A lot of photo enthusiasts say, "The
sun's out--time to take pictures," and put their camera away
come nightfall. But if this is your philosophy, you're missing half the
fun of photography. You can take some exciting night shots of colorful neon
signs, the streaked taillights of traffic in motion, or shadowy figures silhouetted
by street lights. The photo opportunities after dark are plentiful.
During twilight, lingering light in the sky balances the colorful
lights of the city.
Reader photo by Charles Harrison, Cincinnati, OH
You can use fast film (or the equivalent
ISO setting on a digital camera) in the 400--1600 range for outdoor night
shooting. Also--particularly when using slower films--you'll
want to use a tripod or another means of camera support, unless you're
shooting night scenes with a lot of light, such as buildings in Las Vegas.
One challenge you'll encounter when photographing in existing light is
color balance. All color films are keyed to a particular light source, such
as daylight film that's balanced for sunlit scenes, and tungsten film
for photographing subjects lit by tungsten lamps. However, when you shoot at
night, lighting often comes from mixed lighting sources, such as mercury vapor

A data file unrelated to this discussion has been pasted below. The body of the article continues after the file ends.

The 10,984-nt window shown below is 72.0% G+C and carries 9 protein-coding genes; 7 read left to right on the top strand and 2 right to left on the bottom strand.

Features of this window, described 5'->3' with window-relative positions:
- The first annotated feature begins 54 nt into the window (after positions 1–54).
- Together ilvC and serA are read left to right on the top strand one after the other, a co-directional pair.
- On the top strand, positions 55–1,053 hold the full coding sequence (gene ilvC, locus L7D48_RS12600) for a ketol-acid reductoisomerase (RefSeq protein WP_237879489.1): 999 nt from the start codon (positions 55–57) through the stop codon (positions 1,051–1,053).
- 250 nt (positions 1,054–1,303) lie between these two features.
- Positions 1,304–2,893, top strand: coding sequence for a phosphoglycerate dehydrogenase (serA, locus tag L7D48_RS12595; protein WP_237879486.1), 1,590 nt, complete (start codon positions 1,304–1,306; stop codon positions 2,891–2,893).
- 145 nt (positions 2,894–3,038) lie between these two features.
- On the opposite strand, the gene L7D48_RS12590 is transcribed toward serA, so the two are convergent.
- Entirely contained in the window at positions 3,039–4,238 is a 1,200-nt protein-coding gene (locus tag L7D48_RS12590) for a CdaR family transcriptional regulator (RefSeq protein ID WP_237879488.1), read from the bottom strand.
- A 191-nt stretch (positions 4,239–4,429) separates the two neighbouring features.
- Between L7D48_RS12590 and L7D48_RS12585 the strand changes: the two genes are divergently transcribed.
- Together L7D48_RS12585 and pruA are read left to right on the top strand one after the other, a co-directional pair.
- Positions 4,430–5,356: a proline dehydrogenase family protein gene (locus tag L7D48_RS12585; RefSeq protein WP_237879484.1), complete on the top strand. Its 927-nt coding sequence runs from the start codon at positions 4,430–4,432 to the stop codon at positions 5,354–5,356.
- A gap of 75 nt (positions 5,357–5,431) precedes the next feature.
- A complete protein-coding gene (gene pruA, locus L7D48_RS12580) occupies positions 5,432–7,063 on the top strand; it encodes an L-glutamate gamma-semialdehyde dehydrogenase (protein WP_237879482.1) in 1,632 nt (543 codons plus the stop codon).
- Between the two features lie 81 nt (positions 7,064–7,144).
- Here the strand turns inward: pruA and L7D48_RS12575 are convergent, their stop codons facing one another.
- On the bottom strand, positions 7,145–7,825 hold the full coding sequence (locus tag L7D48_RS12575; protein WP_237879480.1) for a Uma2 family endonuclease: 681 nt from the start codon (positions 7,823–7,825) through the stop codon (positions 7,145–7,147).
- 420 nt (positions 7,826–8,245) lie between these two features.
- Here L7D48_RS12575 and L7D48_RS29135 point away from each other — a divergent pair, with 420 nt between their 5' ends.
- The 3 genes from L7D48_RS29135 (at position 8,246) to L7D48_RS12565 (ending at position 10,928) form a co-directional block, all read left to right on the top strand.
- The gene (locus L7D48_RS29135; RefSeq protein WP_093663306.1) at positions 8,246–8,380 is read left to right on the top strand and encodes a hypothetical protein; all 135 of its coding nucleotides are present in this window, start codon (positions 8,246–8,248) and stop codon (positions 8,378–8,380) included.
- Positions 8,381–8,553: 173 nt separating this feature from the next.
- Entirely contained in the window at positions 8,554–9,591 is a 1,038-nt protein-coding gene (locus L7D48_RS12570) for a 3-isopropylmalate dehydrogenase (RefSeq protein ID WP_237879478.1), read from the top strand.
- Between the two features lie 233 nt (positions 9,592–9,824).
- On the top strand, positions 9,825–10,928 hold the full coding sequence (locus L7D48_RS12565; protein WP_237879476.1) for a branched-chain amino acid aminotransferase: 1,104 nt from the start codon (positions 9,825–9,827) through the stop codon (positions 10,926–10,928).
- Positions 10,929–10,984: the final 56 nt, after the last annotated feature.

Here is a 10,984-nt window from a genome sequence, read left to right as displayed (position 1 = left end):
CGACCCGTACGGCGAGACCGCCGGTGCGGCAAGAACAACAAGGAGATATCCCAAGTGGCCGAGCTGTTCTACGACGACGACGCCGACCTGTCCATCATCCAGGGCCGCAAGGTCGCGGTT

and neon lights, for example. It's difficult to predict how your final
pictures will look, or how close your colors will be to reality. It's
best to use a daylight film that you like--or set your digital camera to
auto white balance--and allow the colored lights to be rendered naturally.
You'll probably be pleased with the final results.
Photographing a neon sign using a little movement results in a
very colorful image.
Reader photo by Richard Lotman Brown, Kansas City, MO
If you're shooting when the
sky is pitch-black, sometimes lit buildings are rendered as disembodied lights
in the sky. For this reason, it's a good idea to shoot pictures in the
early evening, or twilight, when lingering light in the sky balances the colorful
lights of buildings and signs. Photographers often call twilight "the
magic hour," as it yields a lot of color for a relatively short amount
of time. You'll want to have your camera ready before this brief window
of opportunity begins, which also means scouting out a great location ahead
If your camera will allow you to use a slow exposure, you can
get some great motion effects at night.
Reader photo by Richard Bluestein, Boca Raton, FL